The problem of the Zoramites separating from the Nephites may have seemed to some like it needed a political or military solution (see Alma 31:1–4). But Alma said that the Word of God is more powerful than the sword.
Invite the children to think of something or someone powerful, or show pictures of a few powerful things. What makes these things powerful?
When children think of power, they may think of things like superheroes, queens, or kings. You can help them understand that the word of God is more powerful than “anything else” What does God’s word have the power to do? Change hearts to good
Repeat the phrase “The word of God is more powerful than …” several times, and ask the children to help you complete the phrase.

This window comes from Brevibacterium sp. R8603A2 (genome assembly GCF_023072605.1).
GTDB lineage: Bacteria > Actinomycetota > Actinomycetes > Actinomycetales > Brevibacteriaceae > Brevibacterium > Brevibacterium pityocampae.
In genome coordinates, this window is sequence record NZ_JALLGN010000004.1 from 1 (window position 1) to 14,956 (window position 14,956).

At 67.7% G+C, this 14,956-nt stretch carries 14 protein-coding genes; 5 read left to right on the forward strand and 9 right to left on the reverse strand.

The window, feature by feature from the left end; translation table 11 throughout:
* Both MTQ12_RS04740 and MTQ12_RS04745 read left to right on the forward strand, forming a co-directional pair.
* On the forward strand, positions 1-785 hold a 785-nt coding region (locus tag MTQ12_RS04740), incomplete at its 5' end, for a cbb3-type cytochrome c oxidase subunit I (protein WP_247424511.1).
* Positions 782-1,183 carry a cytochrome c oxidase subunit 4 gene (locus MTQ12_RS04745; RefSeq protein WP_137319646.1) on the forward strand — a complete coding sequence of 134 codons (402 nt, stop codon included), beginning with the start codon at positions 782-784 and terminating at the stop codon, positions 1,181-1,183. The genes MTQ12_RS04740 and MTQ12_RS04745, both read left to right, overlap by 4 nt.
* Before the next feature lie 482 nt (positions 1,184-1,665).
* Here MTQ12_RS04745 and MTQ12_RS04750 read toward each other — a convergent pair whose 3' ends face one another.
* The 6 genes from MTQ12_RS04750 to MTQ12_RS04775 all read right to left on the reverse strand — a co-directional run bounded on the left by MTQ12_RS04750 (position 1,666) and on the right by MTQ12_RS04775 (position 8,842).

Sing together a song about the scriptures, such as “Scripture Power” (music.ChurchofJesusChrist.org), and ask the children to listen for how the scriptures help us.
Book of Mormon Stories for Young Readers “Alma Teaches How to Pray” Video and story pictures
See PRAYER for activity, stories, a lesson ideas about prayer.
Why did the Zoramites choose to believe in incorrect principles about God, and why did they not want to believe in Christ? One possible reason may have been to deny the doctrine of the plan of salvation – of coming to earth to get a body and be tested. They wanted to think they were elected (chosen) to be saved regardless of what they did. They did not want to believe in sin or the need for a Savior.
Alma showed faith in God and Jesus Christ
Alma petitioned the Lord for blessings in his prayer. He had faith that the Lord would bless and help him.
The Zoramites Prayers were Repetitious: Said same thing every time. They also only prayed once a week.
What happens if we don’t pray daily and sincerely? We tend to lose the guidance of the Spirit, which is essential for managing the challenges and temptations of life. What was the result of the Zoramites not praying daily? They succumbed to Satan’s temptations.
I can be humble.